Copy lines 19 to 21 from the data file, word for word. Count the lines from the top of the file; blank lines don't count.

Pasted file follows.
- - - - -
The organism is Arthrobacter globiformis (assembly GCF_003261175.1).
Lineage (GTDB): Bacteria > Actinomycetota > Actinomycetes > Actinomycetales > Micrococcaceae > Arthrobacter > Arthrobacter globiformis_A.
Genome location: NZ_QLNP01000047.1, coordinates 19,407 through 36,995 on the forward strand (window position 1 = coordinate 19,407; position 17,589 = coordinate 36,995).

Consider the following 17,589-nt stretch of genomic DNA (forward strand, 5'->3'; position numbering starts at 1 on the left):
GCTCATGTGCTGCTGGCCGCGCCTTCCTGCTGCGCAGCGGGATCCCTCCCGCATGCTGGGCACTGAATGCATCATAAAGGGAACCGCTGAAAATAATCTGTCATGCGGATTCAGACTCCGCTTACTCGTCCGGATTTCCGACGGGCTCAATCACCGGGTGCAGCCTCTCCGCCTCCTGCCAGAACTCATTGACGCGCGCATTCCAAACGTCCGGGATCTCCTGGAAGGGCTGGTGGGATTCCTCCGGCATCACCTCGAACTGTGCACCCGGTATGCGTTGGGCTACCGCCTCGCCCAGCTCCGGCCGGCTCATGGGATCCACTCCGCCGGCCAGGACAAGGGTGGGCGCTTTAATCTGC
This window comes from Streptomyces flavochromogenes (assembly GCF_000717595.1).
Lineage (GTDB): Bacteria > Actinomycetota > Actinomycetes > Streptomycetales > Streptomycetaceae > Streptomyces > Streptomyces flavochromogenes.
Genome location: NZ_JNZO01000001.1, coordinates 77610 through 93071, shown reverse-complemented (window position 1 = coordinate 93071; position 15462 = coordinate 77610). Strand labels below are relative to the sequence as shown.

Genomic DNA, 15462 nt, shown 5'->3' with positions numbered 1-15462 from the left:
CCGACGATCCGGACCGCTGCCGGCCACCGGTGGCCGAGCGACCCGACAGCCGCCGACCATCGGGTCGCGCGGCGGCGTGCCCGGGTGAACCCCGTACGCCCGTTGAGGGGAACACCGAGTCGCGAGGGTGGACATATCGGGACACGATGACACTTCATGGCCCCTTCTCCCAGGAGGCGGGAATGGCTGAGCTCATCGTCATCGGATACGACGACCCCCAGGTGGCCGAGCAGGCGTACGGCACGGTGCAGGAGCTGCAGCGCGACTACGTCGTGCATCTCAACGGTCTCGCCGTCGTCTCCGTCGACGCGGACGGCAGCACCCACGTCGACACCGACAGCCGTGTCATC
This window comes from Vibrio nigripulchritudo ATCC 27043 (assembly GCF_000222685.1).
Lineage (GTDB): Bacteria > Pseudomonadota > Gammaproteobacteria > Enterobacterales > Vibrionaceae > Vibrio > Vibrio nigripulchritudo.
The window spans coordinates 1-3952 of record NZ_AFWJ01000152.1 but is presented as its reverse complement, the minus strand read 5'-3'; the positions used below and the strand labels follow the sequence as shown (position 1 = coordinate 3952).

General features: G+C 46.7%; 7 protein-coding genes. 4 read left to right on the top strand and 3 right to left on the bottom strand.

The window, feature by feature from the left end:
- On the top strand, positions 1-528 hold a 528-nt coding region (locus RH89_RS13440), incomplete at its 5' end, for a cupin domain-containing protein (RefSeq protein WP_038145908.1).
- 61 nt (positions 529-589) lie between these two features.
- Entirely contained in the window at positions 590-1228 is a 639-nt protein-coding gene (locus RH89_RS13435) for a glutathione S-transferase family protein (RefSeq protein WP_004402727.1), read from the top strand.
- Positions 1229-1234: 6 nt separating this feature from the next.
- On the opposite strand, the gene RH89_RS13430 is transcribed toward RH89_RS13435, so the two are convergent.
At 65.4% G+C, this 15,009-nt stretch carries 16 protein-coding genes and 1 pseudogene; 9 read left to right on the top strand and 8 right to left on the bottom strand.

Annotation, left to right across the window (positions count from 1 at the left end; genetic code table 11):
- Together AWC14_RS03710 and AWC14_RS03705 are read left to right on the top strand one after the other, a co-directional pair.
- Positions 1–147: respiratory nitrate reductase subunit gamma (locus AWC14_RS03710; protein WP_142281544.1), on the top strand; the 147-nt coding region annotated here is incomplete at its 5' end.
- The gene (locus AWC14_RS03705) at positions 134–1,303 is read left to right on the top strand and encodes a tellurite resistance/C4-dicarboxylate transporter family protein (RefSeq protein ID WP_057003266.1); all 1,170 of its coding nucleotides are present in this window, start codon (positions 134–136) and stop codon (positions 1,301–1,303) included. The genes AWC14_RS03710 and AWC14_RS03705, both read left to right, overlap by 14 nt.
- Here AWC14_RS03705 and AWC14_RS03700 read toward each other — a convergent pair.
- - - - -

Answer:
- Positions 1229-1234: 6 nt separating this feature from the next.
- On the opposite strand, the gene RH89_RS13430 is transcribed toward RH89_RS13435, so the two are convergent.
At 65.4% G+C, this 15,009-nt stretch carries 16 protein-coding genes and 1 pseudogene; 9 read left to right on the top strand and 8 right to left on the bottom strand.